Oct 17, 2014

Big River: Come Back to the Raft, Huck Honey

The homoerotic import of Huckleberry Finn and Jim the escaped slave rafting down the Mississippi has been well-known for many years.  Even homophobes notice.

 In 1961, Leslie Fiedler wrote "Come Back to the Raft Again, Huck Honey," bemoaning that Huck and Jim, like many men and boys in classic American literature, are afraid to grow up and establish "mature" heterosexual relationships, so they fall in love with men.

When both you and your intended audience are fully aware of the gay subtext, how will you build a stage musical out of Huckleberry Finn that adequately avoids it?

Especially when you know that the actors will be much closer in age than the 14-year old Huck and adult Jim of the novel?

That was the problem that Roger Miller and William Hauptman faced when they wrote Big River, which premiered on Broadway in 1985, at the height of the 1980s homophobic backlash.  In that political climate, no way could they allow the slightest hint of Jim and Huck liking each other!

So they had Huck and Jim explicitly reject the idea that they could have any kind of romantic bond:

I see the friendship in you eyes that you see in mine
But we're worlds apart, worlds apart
Together, but worlds apart

Then they gave Jim s a quest: to go to the North, make some money, and buy his family out of slavery.

And the newly heterosexual Huck gets a girlfriend, Mary Jane Wilkes, who asks him to stay in Arkansas with her:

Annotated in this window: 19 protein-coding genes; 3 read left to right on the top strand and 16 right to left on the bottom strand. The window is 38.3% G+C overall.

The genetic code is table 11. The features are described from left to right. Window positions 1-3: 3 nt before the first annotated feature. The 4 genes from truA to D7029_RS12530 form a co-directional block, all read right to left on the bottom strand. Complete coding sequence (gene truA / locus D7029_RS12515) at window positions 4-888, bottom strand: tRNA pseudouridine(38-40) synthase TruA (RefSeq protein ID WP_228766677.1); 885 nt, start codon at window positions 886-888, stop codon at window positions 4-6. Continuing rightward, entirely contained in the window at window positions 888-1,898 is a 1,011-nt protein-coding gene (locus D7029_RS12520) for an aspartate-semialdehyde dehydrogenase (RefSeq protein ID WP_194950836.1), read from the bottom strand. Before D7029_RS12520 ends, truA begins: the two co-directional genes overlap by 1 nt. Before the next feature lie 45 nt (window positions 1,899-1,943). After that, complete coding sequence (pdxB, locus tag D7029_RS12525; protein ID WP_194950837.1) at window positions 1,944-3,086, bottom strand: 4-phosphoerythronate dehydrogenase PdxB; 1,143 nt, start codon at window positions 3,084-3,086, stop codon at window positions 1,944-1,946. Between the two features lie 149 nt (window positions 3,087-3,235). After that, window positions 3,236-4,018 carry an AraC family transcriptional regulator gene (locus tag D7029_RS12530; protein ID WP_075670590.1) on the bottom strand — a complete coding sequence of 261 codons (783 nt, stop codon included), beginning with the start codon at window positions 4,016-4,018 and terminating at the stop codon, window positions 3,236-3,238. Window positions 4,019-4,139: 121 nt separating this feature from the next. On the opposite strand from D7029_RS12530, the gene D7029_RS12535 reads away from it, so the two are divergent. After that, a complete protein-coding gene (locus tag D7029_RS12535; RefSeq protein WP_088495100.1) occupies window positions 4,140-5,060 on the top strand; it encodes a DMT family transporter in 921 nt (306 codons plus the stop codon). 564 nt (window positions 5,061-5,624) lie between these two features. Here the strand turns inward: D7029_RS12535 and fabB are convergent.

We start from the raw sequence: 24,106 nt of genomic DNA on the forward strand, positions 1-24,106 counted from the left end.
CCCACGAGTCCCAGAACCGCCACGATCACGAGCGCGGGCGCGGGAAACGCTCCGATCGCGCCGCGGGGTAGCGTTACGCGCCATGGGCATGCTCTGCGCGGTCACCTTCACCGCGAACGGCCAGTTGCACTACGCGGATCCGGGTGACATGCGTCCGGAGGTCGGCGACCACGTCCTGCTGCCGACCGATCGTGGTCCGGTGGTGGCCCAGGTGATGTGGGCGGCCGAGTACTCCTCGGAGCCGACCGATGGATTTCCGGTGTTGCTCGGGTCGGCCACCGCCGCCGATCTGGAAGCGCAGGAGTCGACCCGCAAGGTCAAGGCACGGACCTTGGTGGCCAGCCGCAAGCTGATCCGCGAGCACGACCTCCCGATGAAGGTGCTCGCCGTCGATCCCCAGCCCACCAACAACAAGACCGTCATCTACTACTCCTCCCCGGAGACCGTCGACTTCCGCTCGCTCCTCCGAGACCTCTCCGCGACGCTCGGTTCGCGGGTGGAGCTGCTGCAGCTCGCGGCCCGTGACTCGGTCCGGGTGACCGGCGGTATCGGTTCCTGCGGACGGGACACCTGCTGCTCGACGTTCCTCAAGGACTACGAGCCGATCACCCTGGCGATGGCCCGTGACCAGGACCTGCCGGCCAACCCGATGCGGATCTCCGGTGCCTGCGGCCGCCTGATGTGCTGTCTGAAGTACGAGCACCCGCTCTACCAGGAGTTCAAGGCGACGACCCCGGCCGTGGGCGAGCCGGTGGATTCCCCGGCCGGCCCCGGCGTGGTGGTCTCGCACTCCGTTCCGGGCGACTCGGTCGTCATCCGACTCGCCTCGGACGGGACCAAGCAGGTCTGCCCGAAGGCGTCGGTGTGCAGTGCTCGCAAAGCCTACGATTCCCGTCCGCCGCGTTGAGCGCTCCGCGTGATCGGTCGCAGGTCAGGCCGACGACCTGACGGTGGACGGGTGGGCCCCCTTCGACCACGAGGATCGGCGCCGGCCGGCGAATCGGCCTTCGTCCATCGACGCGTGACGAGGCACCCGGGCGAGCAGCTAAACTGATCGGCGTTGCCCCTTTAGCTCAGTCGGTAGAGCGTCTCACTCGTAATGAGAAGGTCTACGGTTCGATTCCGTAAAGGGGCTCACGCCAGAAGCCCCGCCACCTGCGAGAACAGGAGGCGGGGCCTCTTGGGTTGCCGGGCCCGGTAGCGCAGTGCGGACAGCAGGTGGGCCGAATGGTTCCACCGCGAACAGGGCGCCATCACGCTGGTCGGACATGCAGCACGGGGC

Did the morning come too early
Was the night not long enough
Does a tear of hesitation
Fall on everything you touch

He decides to move on, not because he isn't interested, but because he made a vow to help Jim escape to the North.

Finally,  they defer the homoeroticism onto the Duke and the King, two gay-vague villains of the old, simpering school.  The "Royal Nonesuch" show, which they advertise to grift the townsfolk,  purports to be a horror of gender indeterminancy:

Well, it ain't no woman and it ain't no man
And it don't wear very many clothes
So says I, if you look her in the eye
You're better off looking up her nose

It's actually the Duke and the King mooning the audience.

Does it work?  Does Big River adequately erase the gay potential?

Not really.  This scene could just as easily be from Romeo and Juliet.

It takes a lot more than that to keep gay subtexts away.

See also: Huck and Jim on the Raft

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